Scoop has an Ethical Paywall
Work smarter with a Pro licence Learn More

Search

 

Cablegate: Tokyo Denies Request for Freedom Broadcasting From

VZCZCXRO2356
OO RUEHFK RUEHKSO RUEHNH RUEHVK
DE RUEHKO #6940 3460523
ZNR UUUUU ZZH
O 120523Z DEC 06
FM AMEMBASSY TOKYO
TO RUEHC/SECSTATE WASHDC IMMEDIATE 9008
INFO RUEHBJ/AMEMBASSY BEIJING PRIORITY 5133
RUEHBY/AMEMBASSY CANBERRA PRIORITY 1921
RUEHUL/AMEMBASSY SEOUL PRIORITY 1230
RUEHFK/AMCONSUL FUKUOKA PRIORITY 9128
RUEHNH/AMCONSUL NAHA PRIORITY 1612
RUEHOK/AMCONSUL OSAKA KOBE PRIORITY 2559
RUEHKSO/AMCONSUL SAPPORO PRIORITY 0159
RUEHSH/AMCONSUL SHENYANG PRIORITY 0422
RUEHVK/AMCONSUL VLADIVOSTOK PRIORITY 0027
RUEHIN/AIT TAIPEI PRIORITY 6249
RHHMUNA/HQ USPACOM HONOLULU HI PRIORITY
RHMFIUU/COMUSJAPAN YOKOTA AB JA PRIORITY
RUAGAMS/COMUSKOREA SEOUL KOR PRIORITY
RUCNDT/USMISSION USUN NEW YORK PRIORITY 2715
RUEAIIA/CIA WASHDC PRIORITY

UNCLAS TOKYO 006940

SIPDIS

SIPDIS

E.O. 12958: N/A
TAGS: BBG PHUM PGOV JA KN KS
SUBJECT: TOKYO DENIES REQUEST FOR FREEDOM BROADCASTING FROM
JAPAN TO NORTH KOREA

REF: STATE 166931

1. (U) In response to reftel, on December 8, MOFA Asian and
Oceanian Affairs Bureau Northeast Asia Division Deputy
Director Yutaka Kashiwabara notified Embassy Political
Officer that Tokyo officials would not authorize foreign
(i.e. U.S.) radio broadcasts to North Korea from Japanese
territory. MOFA provided the following written response,
which had been coordinated with various Japanese government
agencies, including the Ministry of Internal Affairs and
Communications.

Advertisement - scroll to continue reading

Are you getting our free newsletter?

Subscribe to Scoop’s 'The Catch Up' our free weekly newsletter sent to your inbox every Monday with stories from across our network.

2. (U) Begin translation:

1. Japan,s Judicial System and Possibility of Broadcasts
from Japan by Persons from the U.S.

a) Foreign entities are restricted from investing in
Japanese broadcast companies. Therefore, U.S. broadcasters
and U.S. private groups cannot obtain a license to broadcast
in Japan. Based on Japan,s Radio Law (Article 5, paragraph
4), which outlines the restrictions on foreign investment by
foreign companies, licenses are not granted to: 1)
non-Japanese citizens, 2) a foreign government or its
representatives, 3) foreign corporate bodies or groups, 4)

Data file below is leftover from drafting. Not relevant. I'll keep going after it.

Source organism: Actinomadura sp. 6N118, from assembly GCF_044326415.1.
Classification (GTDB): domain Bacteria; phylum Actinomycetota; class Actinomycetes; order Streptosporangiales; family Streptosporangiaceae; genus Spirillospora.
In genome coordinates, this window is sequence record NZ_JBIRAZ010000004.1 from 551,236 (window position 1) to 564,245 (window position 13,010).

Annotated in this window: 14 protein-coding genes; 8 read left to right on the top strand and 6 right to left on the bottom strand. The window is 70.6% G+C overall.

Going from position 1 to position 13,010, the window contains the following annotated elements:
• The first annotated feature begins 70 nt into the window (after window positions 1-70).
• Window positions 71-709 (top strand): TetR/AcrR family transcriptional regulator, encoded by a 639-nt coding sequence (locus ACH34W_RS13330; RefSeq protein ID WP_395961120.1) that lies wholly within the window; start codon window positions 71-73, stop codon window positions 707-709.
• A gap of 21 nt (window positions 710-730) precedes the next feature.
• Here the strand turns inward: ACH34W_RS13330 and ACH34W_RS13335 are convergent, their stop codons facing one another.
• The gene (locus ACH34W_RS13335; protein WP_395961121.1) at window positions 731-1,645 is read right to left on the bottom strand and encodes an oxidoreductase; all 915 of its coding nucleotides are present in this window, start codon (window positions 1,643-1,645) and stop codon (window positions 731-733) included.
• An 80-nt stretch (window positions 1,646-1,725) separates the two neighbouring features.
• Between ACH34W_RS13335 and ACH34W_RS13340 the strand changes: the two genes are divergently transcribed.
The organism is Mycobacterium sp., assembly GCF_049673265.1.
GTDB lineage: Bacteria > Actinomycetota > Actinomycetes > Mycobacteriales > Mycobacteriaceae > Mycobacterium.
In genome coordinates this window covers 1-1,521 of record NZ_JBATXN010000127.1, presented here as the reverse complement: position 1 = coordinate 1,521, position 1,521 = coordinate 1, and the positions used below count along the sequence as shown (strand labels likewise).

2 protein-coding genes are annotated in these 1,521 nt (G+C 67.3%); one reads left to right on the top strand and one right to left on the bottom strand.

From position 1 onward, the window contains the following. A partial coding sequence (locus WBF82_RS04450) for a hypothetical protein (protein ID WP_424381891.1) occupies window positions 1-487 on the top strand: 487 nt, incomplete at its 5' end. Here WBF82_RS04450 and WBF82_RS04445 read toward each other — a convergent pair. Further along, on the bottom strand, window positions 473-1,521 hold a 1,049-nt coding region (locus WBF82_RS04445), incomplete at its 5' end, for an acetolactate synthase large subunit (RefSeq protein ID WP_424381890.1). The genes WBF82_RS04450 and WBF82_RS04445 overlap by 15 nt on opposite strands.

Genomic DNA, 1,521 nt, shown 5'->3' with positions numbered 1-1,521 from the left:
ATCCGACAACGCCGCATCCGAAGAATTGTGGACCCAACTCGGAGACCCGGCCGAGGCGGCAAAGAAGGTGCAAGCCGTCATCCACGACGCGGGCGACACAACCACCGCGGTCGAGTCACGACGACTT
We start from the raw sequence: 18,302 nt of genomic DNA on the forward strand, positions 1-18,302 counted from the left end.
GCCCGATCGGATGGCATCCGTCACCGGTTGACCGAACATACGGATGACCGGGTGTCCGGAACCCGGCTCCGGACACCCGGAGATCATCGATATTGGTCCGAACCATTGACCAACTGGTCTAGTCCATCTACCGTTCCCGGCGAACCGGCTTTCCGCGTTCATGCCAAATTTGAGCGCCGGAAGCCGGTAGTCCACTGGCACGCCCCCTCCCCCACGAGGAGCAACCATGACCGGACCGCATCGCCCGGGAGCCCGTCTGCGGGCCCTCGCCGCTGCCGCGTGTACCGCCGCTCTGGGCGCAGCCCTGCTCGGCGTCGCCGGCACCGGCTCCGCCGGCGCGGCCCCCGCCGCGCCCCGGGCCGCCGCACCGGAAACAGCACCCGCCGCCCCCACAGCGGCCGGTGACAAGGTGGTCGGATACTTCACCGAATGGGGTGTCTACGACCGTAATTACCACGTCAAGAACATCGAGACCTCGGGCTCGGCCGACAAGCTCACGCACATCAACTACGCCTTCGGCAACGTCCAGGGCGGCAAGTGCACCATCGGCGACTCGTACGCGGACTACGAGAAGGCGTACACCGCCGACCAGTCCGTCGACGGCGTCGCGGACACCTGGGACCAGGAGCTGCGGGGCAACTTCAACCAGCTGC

any corporate body or group in which a person listed in
numbers 1-3 (above) serves as an executive, or in which
that/those individual(s) account for one fifth or more of the
right to vote.

b) In Japan, all medium-wave frequency bands are allocated
for domestic use. In accordance with the &Regional
Agreement Concerning the Use by the Broadcasting Service of
Frequencies in the Medium Frequency Bands in Regions 1 and 3
and in the Low Frequency Bands in Region 1,8 frequency bands
currently allocated for the Asian region have already become
saturated. Japan would need to seek consent from surrounding
countries in order to obtain a new frequency band for
international broadcasts and to change the existing frequency
for use in international broadcasts. Japanese officials
believe that obtaining this consent would be very difficult.
Therefore, the Japanese government considers that there is a
very slim chance that Japan,s medium-wave frequencies can be
used for broadcasting to North Korea.

2. Description of Japan,s &Shiokaze8 Radio Broadcasts to
the DPRK.
The Investigation Commission on Missing Japanese Probably
Related to North Korea (COMJAN), a private Japanese group,
beams a short wave program to the DPRK. COMJAN,s broadcasts
began in October 2005. Programs are transmitted for a total
of one hour per day. The broadcasts (in Japanese) target
abductees as well as missing individuals who are believed to
have been abducted. Additional broadcasts (in Korean,
English, Chinese, and Japanese) offer information relating to
abductees and news on the abduction issue. The program is
transmitted from a base station located in Taiwan by a
UK-owned broadcast telecom company, VT Communications. The
government of Japan does not provide financial support.

3. Other

As stated in paragraph one above, because all of Japan,s
medium-wave frequencies are allocated for domestic use, the
Japanese government has never examined the possibility of
using medium-wave frequencies to broadcast programs to the
DPRK. We understand that private groups use short-wave
frequencies for the same reason.
SCHIEFFER

© Scoop Media

Advertisement - scroll to continue reading
 
 
 
World Headlines

 
 
 
 
 
 
 
 
 
 
 
 

Join Our Free Newsletter

Subscribe to Scoop’s 'The Catch Up' our free weekly newsletter sent to your inbox every Monday with stories from across our network.